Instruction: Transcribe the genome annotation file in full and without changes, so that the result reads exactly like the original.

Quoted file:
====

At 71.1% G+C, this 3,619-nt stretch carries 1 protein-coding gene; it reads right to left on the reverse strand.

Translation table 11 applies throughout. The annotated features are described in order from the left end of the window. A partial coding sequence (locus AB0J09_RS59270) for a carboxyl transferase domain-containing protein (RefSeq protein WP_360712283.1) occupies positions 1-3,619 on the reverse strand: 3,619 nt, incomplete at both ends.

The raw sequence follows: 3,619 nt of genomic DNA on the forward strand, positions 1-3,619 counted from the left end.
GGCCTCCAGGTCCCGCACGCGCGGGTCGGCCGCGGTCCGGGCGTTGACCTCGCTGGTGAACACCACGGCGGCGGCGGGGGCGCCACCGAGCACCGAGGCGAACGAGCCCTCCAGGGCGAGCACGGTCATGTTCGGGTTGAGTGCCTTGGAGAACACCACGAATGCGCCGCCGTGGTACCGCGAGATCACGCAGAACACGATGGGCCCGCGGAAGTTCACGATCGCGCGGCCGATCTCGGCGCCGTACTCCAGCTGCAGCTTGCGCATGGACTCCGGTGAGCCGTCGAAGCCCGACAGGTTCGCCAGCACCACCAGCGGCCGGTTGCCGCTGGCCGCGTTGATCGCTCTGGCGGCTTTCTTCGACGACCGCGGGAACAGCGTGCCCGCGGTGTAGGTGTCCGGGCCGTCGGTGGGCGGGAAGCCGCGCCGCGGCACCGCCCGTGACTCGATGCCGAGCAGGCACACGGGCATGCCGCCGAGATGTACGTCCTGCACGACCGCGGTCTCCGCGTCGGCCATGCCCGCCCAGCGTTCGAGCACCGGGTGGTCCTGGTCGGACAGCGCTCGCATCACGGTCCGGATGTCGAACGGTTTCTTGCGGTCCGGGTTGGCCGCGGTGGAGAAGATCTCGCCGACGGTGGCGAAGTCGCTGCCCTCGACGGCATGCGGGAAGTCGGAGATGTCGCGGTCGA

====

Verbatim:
At 71.1% G+C, this 3,619-nt stretch carries 1 protein-coding gene; it reads right to left on the reverse strand.

Translation table 11 applies throughout. The annotated features are described in order from the left end of the window. A partial coding sequence (locus AB0J09_RS59270) for a carboxyl transferase domain-containing protein (RefSeq protein WP_360712283.1) occupies positions 1-3,619 on the reverse strand: 3,619 nt, incomplete at both ends.

The raw sequence follows: 3,619 nt of genomic DNA on the forward strand, positions 1-3,619 counted from the left end.
GGCCTCCAGGTCCCGCACGCGCGGGTCGGCCGCGGTCCGGGCGTTGACCTCGCTGGTGAACACCACGGCGGCGGCGGGGGCGCCACCGAGCACCGAGGCGAACGAGCCCTCCAGGGCGAGCACGGTCATGTTCGGGTTGAGTGCCTTGGAGAACACCACGAATGCGCCGCCGTGGTACCGCGAGATCACGCAGAACACGATGGGCCCGCGGAAGTTCACGATCGCGCGGCCGATCTCGGCGCCGTACTCCAGCTGCAGCTTGCGCATGGACTCCGGTGAGCCGTCGAAGCCCGACAGGTTCGCCAGCACCACCAGCGGCCGGTTGCCGCTGGCCGCGTTGATCGCTCTGGCGGCTTTCTTCGACGACCGCGGGAACAGCGTGCCCGCGGTGTAGGTGTCCGGGCCGTCGGTGGGCGGGAAGCCGCGCCGCGGCACCGCCCGTGACTCGATGCCGAGCAGGCACACGGGCATGCCGCCGAGATGTACGTCCTGCACGACCGCGGTCTCCGCGTCGGCCATGCCCGCCCAGCGTTCGAGCACCGGGTGGTCCTGGTCGGACAGCGCTCGCATCACGGTCCGGATGTCGAACGGTTTCTTGCGGTCCGGGTTGGCCGCGGTGGAGAAGATCTCGCCGACGGTGGCGAAGTCGCTGCCCTCGACGGCATGCGGGAAGTCGGAGATGTCGCGGTCGA